Great nations have often been subject to being brought down by an “enemy within.” In the case of America, that enemy might well prove to be be obesity. If this generation is too fat to fight, who will be there to defend our country in its time of need? That’s the question posed by a group of retired military personnel who have formed an organization called “Mission: Readiness.” Made up of “more than 500 retired generals, admirals and other senior retired military leaders,” Mission: Readiness is focused on investing in the youth of America to ensure that our nation remains secure and prosperous in the 21st century. The Minnesota branch of the organization has prepared a report titled “Too Fat, Frail, and Out-of-Breath to Fight.” It contains a critical look at the state of health among young people in America, particularly those living in Minnesota. According to the group, 69 percent of Minnesota’s young people are unfit to serve in the military, and obesity is one of the major reasons why. Many of the health issues affecting eligibility for military service, such as asthma – which disqualifies individuals from enlisting unless they have a waiver – are directly or indirectly

US Ranks Worst Among Rich Nations in Maternal Death Rates – Nadia Prupis

May 6, 2015

In a “rapidly urbanizing world,” the poorest mothers and children living in urban centers—in developing countries and Western nations alike—face similar obstacles and high risk of death, a new report by Save the Children has found. State of the World’s Mothers: The Urban Disadvantage, published Monday, details the hardships faced by impoverished families living in urban areas around the globe that have contributed to a growing survival gap between the world’s rich and poor. “Our report reveals a devastating child survival divide between the haves and have-nots, telling a tale of two cities among urban communities around the world, including the United States,” Save the Children president and CEO Carolyn Miles said while announcing the findings. The U.S. ranked the worst among all developed nations for maternal risk of death. Using five indicators, the annual report also indexes the best and worst countries for mothers, ranking 172 nations on maternal health, children’s well-being, educational status, economic status, and women’s political status. The U.S. fell two slots from last year’s index, dropping from 31st to 33rd in the world. It also performed poorly on political representation, ranking 89th overall with a total 19.5 percent of national government seats being held by women. Further,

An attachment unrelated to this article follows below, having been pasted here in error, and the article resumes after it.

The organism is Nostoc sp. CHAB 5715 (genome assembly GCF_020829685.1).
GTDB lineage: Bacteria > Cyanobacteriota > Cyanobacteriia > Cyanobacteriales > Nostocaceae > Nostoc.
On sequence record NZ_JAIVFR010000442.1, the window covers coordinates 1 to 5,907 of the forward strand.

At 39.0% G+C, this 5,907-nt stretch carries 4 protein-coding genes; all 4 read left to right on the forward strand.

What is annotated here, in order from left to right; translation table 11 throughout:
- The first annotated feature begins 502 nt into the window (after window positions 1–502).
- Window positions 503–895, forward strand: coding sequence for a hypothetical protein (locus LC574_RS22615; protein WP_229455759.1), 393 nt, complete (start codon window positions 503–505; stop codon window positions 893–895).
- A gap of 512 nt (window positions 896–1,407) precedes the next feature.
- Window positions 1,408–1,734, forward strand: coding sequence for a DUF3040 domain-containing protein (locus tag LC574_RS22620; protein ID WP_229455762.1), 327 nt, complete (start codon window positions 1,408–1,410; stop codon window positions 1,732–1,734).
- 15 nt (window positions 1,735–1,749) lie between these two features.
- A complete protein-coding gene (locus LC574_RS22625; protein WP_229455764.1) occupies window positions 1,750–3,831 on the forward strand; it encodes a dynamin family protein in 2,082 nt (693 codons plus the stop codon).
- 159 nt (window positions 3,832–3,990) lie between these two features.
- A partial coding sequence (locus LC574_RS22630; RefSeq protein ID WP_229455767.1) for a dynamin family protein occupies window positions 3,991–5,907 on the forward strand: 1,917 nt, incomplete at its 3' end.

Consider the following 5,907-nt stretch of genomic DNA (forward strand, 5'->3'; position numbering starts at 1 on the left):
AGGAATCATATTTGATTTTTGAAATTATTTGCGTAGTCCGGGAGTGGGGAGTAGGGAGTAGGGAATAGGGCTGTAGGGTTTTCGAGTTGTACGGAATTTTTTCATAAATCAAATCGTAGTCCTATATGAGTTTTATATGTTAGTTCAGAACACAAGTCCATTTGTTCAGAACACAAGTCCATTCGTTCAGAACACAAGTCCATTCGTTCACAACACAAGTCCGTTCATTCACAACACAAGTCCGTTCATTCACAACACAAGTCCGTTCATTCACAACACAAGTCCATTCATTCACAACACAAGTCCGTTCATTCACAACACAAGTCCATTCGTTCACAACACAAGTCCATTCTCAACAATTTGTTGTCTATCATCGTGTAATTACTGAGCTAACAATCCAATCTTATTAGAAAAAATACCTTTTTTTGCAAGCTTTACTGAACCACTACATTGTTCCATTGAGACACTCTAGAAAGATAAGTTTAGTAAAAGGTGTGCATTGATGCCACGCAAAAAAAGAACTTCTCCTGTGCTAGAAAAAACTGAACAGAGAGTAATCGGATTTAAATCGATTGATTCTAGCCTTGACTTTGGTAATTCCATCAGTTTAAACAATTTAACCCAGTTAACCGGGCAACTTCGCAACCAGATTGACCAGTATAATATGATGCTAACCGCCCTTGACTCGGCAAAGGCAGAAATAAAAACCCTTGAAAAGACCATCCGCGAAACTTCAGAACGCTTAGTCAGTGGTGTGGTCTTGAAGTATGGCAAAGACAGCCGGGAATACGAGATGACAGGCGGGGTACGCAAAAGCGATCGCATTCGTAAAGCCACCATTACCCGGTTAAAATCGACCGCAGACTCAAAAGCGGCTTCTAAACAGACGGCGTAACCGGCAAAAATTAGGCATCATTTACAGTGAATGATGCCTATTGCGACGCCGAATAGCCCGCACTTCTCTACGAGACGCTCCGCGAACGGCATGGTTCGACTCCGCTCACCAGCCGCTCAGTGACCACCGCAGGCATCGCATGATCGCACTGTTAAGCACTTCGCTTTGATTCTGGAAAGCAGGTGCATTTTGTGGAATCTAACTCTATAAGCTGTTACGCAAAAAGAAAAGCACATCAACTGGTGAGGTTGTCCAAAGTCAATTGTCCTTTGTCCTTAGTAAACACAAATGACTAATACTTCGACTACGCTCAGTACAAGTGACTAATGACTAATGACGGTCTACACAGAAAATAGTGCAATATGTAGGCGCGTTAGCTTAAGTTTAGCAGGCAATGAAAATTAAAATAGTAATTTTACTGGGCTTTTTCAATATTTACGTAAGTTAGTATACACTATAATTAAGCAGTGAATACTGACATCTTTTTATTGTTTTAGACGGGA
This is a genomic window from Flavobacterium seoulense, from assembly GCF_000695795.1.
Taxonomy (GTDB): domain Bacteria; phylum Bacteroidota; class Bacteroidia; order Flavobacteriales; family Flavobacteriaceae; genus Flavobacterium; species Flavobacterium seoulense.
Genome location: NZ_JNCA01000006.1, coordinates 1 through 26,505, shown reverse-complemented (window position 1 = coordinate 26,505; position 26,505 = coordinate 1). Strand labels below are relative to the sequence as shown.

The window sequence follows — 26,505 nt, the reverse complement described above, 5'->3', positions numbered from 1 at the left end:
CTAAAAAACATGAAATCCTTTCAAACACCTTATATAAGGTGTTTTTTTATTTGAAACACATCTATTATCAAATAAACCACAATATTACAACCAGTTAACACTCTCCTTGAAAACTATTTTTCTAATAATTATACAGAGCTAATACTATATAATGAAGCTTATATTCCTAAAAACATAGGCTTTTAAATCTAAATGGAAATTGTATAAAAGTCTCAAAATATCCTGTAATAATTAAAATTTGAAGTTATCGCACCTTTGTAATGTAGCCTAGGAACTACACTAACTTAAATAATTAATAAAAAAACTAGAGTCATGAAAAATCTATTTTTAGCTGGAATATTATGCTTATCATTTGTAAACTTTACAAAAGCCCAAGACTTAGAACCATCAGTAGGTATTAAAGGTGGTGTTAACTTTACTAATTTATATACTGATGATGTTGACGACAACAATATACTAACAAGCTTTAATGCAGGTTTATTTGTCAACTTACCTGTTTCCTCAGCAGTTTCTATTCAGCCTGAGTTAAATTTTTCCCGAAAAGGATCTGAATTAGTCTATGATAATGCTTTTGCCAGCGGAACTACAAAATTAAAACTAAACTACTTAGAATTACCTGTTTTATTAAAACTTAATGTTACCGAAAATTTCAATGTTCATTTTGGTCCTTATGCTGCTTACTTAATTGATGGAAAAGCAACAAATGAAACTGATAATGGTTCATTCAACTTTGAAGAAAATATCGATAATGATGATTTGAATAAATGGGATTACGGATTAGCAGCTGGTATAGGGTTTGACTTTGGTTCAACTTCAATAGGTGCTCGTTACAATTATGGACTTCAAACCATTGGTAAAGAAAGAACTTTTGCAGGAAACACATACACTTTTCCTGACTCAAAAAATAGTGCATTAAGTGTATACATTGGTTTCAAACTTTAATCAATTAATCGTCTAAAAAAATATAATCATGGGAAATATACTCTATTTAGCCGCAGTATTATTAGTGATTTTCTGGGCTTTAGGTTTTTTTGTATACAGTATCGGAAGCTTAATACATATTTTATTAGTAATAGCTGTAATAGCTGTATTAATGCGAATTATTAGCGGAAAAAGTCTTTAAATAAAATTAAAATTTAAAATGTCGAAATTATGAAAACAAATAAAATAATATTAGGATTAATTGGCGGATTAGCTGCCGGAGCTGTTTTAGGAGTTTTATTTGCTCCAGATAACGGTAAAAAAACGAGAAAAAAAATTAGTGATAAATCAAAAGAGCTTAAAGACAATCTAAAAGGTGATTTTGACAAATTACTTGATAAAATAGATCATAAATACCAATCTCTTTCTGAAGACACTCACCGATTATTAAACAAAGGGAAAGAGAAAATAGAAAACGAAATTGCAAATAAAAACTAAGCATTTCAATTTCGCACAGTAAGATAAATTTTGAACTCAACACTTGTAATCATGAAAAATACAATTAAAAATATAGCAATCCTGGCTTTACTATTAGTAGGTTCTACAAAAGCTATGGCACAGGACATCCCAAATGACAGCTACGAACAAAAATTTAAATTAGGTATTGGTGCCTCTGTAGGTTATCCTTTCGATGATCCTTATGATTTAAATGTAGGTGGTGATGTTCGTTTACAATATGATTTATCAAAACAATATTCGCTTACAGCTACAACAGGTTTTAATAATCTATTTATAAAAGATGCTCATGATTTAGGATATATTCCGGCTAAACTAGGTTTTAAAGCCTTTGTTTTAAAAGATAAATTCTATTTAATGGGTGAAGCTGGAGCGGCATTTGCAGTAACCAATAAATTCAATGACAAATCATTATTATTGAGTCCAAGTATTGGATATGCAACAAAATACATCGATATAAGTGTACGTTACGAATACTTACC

In 50-49 vote, US Senate says climate change not caused by humans – Sean Cockerham

May 4, 2015

The Senate rejected the scientific consensus that humans are causing climate change, days after NASA and the National Oceanic and Atmospheric Administration declared 2014 the hottest year ever recorded on Earth. The Republican-controlled Senate defeated a measure Wednesday stating that climate change is real and that human activity significantly contributes to it. Sen. Brian Schatz, D-Hawaii, offered the measure as the Senate debated the Keystone XL pipeline, which would tap the carbon-intensive oil sands in the Canadian province of Alberta. The Senate voted 50-49 on the measure, which required 60 votes in order to pass. “Only in the halls of Congress is this a controversial piece of legislation,” Schatz said. The chairman of the environment committee, Sen. James Inhofe, R-Okla., is an enthusiastic denier of climate change, saying it is the “biggest hoax” perpetrated against mankind. “The hoax is there are some people so arrogant to think they are so powerful they can change the climate,” Inhofe said Wednesday on the Senate floor. “Man can’t change the climate.” Read

Anti-Science GOP ‘Eviscerates’ NASA Spending on Climate Change Research – Deirdre Fulton

May 4, 2015